On the other hand, to the West, the Pakistan Army continues its efforts to keep the J&K issue alive by meddling across the LoC in J&K, for which it has been employing its irregular proxies to launch terror attacks across, even south of the Pir-Panjal range, in the Poonch-Rajouri area. In the North East, while a civil war rages in Myanmar towards its East, our Manipur state continues on the boil after ethnic clashes erupted between the majority Meitei community and the Kuki tribals in May 2023. All this does not augur well for security along India’s borders, both in the short and long term, for which, the military needs to be prepared.

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Capability building of the three wings of the military - the Army, the Navy and the Airforce - is essential to meet the country’s current and future warfare needs. Capability building primarily consists of two elements – making up of existing deficiencies in war preparedness, in terms of both arms and munitions, and, modernisation of the force.

Important items on the military modernisation wish list are fifth generation fighter aircraft, S400 and other air defence systems,  precision guided missiles (PGMs), 155 mm towed artillery guns, light tanks, air defence missiles, AK-203 Assault Rifles, wheeled and tracked infantry combat vehicles, utility and combat helicopters,  drones of all types and configurations, anti-drone systems, both kinetic and electronic, AWACs and other Airborne Early Warning aircraft, anti-submarine ships and submarines, including lease of a second SSBN.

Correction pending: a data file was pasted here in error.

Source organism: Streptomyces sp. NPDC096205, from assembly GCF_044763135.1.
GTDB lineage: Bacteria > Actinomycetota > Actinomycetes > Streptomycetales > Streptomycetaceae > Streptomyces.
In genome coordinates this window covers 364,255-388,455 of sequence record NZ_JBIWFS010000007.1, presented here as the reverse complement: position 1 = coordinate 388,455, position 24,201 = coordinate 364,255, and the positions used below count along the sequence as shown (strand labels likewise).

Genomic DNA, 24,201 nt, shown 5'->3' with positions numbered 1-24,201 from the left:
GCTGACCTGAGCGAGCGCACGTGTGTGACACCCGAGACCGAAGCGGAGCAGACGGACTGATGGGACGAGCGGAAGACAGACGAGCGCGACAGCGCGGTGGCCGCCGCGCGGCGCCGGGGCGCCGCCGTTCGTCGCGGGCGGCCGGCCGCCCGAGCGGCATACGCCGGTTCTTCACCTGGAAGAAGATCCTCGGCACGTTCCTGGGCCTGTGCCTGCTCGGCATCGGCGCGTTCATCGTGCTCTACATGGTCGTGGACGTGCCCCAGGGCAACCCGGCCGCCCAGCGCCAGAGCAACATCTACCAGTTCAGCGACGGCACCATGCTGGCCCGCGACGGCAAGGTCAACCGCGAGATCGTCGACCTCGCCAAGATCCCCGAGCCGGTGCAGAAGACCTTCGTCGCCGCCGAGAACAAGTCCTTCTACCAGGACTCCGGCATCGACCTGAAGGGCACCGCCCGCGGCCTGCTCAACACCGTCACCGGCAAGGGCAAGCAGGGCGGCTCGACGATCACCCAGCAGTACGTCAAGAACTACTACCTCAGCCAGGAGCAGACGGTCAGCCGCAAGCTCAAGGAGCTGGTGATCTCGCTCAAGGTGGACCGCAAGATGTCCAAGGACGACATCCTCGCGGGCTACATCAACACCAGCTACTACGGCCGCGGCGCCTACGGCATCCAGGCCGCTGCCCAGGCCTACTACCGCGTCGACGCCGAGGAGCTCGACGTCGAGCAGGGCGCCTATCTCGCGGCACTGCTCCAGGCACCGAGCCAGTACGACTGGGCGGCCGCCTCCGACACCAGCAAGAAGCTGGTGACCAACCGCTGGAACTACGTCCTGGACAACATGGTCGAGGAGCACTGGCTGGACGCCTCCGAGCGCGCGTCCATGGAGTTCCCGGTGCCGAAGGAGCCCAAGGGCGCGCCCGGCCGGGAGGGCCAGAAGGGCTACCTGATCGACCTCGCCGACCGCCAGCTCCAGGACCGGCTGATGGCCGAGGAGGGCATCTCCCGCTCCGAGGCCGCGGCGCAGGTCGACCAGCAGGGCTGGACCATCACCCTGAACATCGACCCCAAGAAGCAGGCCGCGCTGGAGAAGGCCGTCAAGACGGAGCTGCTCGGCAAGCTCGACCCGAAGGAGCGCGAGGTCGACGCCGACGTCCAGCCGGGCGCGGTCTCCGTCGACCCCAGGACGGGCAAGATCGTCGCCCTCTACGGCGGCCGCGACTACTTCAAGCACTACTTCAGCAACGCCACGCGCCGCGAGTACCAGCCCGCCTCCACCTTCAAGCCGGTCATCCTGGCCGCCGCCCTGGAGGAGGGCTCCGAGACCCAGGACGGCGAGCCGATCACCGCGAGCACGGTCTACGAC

The Indian Navy is clearly in the forefront as far as indigenous modernisation efforts are concerned, with 41 ships of various categories, including an aircraft carrier, under varying stages of construction in Indian shipyards. Needless to emphasise, if capability building of the Indian military falters, due to any reason whatsoever, resultant gaps in our military preparedness would immediately be exploited by our adversaries.

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With regard to the structure of the defence budget, it comprises two broad elements – firstly, the revenue budget for sustenance of the force – salaries, rations, clothing, fuel, transportation, health, maintenance, ammunition etc. and secondly, the capital budget, meant for purchases of new equipment and for infrastructure development. 

Due to inflationary trends, the administrative costs of sustaining the military keep increasing continuously. The more the money required for revenue expenditure, the less the money available in the defence budget for capital purchases. And, to compound the problem, a large component of the capital budget comprises of the committed liabilities, i.e. the instalment payments on previous purchases of military equipment.  All this results in a very small portion of defence budget being available for purchases of new equipment, towards military modernisation.